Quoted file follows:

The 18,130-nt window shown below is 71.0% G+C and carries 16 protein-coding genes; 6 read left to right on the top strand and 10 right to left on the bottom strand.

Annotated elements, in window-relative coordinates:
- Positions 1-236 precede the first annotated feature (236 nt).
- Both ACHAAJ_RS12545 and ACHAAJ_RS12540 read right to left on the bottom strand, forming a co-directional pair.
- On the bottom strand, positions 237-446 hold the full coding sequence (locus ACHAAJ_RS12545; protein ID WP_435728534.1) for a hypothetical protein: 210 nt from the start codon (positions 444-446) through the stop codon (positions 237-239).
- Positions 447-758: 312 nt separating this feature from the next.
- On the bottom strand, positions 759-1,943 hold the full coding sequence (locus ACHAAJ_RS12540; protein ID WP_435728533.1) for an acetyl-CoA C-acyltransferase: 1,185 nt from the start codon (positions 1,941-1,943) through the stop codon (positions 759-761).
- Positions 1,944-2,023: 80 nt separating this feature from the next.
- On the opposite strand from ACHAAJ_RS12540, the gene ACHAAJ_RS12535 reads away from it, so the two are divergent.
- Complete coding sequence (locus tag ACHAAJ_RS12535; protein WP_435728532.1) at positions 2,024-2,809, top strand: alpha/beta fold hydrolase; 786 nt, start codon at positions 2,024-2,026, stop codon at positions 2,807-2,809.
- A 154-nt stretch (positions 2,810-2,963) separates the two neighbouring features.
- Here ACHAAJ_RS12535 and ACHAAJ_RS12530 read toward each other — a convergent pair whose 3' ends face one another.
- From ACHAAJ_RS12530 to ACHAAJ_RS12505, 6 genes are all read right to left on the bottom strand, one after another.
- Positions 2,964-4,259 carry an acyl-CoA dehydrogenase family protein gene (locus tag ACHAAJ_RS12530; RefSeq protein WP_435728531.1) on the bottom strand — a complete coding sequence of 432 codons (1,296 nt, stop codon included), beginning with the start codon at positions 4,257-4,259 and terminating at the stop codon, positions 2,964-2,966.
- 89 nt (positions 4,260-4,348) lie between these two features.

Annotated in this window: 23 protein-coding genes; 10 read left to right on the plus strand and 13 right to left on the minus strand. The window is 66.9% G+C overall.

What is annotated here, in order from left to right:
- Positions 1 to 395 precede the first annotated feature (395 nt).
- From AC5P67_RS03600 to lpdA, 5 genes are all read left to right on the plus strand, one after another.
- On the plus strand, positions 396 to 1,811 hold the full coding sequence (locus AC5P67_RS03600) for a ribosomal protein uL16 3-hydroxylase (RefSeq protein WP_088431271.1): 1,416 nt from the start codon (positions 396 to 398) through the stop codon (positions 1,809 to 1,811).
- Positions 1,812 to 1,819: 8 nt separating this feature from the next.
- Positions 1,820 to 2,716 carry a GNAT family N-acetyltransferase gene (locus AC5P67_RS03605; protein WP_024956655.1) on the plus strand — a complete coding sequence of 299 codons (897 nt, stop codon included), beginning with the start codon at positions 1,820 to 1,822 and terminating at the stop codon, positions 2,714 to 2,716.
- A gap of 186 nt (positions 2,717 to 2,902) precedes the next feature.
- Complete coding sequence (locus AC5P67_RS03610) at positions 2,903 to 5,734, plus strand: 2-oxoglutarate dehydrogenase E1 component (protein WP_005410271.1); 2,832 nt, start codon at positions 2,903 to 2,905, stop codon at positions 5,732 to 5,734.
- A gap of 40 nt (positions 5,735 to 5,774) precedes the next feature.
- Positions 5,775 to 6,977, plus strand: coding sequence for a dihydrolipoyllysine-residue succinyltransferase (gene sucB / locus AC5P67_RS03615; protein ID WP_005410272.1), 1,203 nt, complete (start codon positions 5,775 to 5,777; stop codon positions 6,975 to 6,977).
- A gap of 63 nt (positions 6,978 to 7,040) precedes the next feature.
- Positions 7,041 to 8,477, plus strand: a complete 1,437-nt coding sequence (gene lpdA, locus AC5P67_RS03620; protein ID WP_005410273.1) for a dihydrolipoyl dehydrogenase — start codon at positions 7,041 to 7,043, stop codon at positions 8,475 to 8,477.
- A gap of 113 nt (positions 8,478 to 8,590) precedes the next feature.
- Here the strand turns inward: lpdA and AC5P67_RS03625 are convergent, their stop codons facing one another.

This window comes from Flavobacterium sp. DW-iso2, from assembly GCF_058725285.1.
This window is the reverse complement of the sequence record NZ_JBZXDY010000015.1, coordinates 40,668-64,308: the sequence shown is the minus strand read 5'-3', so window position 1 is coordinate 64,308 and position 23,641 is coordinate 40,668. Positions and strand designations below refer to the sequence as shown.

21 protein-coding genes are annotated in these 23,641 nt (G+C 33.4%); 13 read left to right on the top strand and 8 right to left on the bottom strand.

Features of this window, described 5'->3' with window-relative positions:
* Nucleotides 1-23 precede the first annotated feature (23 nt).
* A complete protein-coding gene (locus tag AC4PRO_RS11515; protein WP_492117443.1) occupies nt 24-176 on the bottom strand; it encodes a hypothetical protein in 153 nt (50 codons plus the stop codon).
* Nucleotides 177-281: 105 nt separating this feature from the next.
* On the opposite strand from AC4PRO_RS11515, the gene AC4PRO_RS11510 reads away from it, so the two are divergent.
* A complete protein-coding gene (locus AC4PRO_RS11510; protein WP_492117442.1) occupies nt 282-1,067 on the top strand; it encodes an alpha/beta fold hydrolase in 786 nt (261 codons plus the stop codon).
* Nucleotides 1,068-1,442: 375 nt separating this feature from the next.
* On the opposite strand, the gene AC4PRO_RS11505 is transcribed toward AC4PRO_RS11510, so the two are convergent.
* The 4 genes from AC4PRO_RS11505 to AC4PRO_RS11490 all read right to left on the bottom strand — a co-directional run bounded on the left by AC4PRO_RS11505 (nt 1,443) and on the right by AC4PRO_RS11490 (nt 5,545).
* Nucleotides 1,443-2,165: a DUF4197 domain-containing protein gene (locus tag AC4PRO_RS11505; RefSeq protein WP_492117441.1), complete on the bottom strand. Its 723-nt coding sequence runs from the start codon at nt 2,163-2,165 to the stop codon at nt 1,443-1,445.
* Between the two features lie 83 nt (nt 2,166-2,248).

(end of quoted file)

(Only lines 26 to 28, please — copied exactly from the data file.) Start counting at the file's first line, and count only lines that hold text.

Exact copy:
- Positions 5,775 to 6,977, plus strand: coding sequence for a dihydrolipoyllysine-residue succinyltransferase (gene sucB / locus AC5P67_RS03615; protein ID WP_005410272.1), 1,203 nt, complete (start codon positions 5,775 to 5,777; stop codon positions 6,975 to 6,977).
- A gap of 63 nt (positions 6,978 to 7,040) precedes the next feature.
- Positions 7,041 to 8,477, plus strand: a complete 1,437-nt coding sequence (gene lpdA, locus AC5P67_RS03620; protein ID WP_005410273.1) for a dihydrolipoyl dehydrogenase — start codon at positions 7,041 to 7,043, stop codon at positions 8,475 to 8,477.